Monday, May 18, 2009

Needless Urchin Deaths

Hello Ecotube Team:
I wanted to call attention to a deadly practice that occurs on some of the large snorkel boats. After bringing urchins and other animals onboard to show customers the urchins are being tossed overboard. They land in areas of open sand where urchins are never naturally found, many of them upside-down, to die what we can only imagine from our own life experience, to be a stressful and painful death.
Attached are some not-very-good photos of the results of this practice. The first photo is of an urchin upside-down in the middle of open sand. The second is what that urchin looks like after several days upside-down. Although it is still alive, the spines and tissue are gone from the top of the urchin. The 3rd photo shows what happens to most because no one is there to rescue them. This is not limited to collector urchins. Red pencil urchins are also used, as in photo 4. I guess urchins are considered throw away animals.
Haloa Point is where I have seen this the most. In some areas there are many urchins or urchins skeletons in various stages of decline scattered across the bottom. It is sickening.
How can we get the word out to these boats that this is not acceptable?

Thursday, May 14, 2009

Is it true?

Check out this link, a Letter to the Editor from Maui News: "Is state park releasing waste into Iao Stream?"

Anyone have time and interest to go check this out and document it?

Update 5/22: Katie Velasquez went to check out the situation but couldn't find anything to document,
and Robin Knox followed up with Maui's Department of Health representative.... Here is his response:

"I checked with the Wastewater engineer and he found that Kepaniwai Park has a septic system. The County upgraded the wastewater system from the old cesspool. The Iao State Park is still using a cesspool for wastewater disposal. The Wastewater Branch of the Dept. Of Health has approved plans to upgrade the existing system to a septic system. The plans were approved in 2005, but the change has not yet been implemented.
Hope this helps."

Tuesday, May 12, 2009

Positive Environmental Hero of the Month

ANNOUNCING Hawaii Ecotube's first (ongoing) Contest
Let 'em know you're proud by submitting photos or video of an individual or group doing their part and making Hawaii (in particular Maui) a better environment. Be it trash pick-up, passing on useful/truthful information, community work event, etc. - let us and the rest of the Hawaii Ecotube public know and we will highlight them here as the Positive Environmental Hero of the Month.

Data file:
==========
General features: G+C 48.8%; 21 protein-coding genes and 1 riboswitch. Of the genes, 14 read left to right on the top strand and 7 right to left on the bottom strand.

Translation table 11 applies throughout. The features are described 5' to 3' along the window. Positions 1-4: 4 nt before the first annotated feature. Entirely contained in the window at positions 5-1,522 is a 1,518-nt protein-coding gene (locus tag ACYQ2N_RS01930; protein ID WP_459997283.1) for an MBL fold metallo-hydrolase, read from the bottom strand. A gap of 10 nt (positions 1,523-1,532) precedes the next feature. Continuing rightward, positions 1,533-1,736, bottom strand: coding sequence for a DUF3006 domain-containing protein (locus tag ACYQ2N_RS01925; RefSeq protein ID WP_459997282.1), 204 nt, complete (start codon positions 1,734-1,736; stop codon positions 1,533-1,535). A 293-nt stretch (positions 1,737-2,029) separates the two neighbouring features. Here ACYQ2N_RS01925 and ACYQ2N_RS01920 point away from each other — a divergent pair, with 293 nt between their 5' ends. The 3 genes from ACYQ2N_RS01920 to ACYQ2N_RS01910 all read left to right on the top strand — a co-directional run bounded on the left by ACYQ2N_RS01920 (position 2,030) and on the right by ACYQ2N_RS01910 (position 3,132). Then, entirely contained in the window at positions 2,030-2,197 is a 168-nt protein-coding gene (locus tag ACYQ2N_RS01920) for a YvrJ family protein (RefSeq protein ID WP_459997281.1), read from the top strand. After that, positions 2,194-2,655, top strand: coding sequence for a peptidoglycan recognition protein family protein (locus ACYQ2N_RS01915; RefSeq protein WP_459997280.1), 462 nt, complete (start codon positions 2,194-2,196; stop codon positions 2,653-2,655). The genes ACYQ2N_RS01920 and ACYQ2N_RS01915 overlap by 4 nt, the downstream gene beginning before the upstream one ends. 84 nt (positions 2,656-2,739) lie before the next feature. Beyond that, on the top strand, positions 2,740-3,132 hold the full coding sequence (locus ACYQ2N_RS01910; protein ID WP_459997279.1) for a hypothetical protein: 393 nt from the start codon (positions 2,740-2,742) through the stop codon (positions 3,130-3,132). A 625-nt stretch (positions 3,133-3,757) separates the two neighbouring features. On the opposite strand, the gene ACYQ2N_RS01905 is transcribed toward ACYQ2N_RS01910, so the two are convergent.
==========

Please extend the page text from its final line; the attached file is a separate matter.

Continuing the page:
Monday, April 27, 2009

Snorkeler Behavior at Molokini and "Turtle Town"

This YouTube video came to our attention via email; the submitter expressed concern at the practices seen at 3:43, 7:19, 8:30, 9:19, 10:30 and 11:09.

Saturday, January 17, 2009

Interpretive materials available to guests aboard Trilogy V

An example of a positive practice to highlight here on Hawaii EcoTube: Educational and interpretive materials available to passengers aboard Trilogy Excursions' sailing catamaran.

Friday, January 16, 2009

Photos of marine life souvenirs in Maui shops

These photos were taken over a year ago at two different shops in Lahaina, Banana Wind (Lahaina Cannery Mall) and Cool Maui Stuff (Kahana Gateway Shopping Center), after a concerned resident observed marine life and coral for sale at those locations. This is another example of a usage for Hawaii EcoTube as a forum to initiate dialog and raise awareness about retail practices.

Thursday, January 15, 2009

Runoff and sedimentation from 2007 storms

These photos are from storm events in 2007, documenting runoff and sedimentation around Wailuku and West Maui. Hawaii EcoTube now has created a forum to post photos such as these; please submit your photos and videos to us and note the specific location, sites and areas.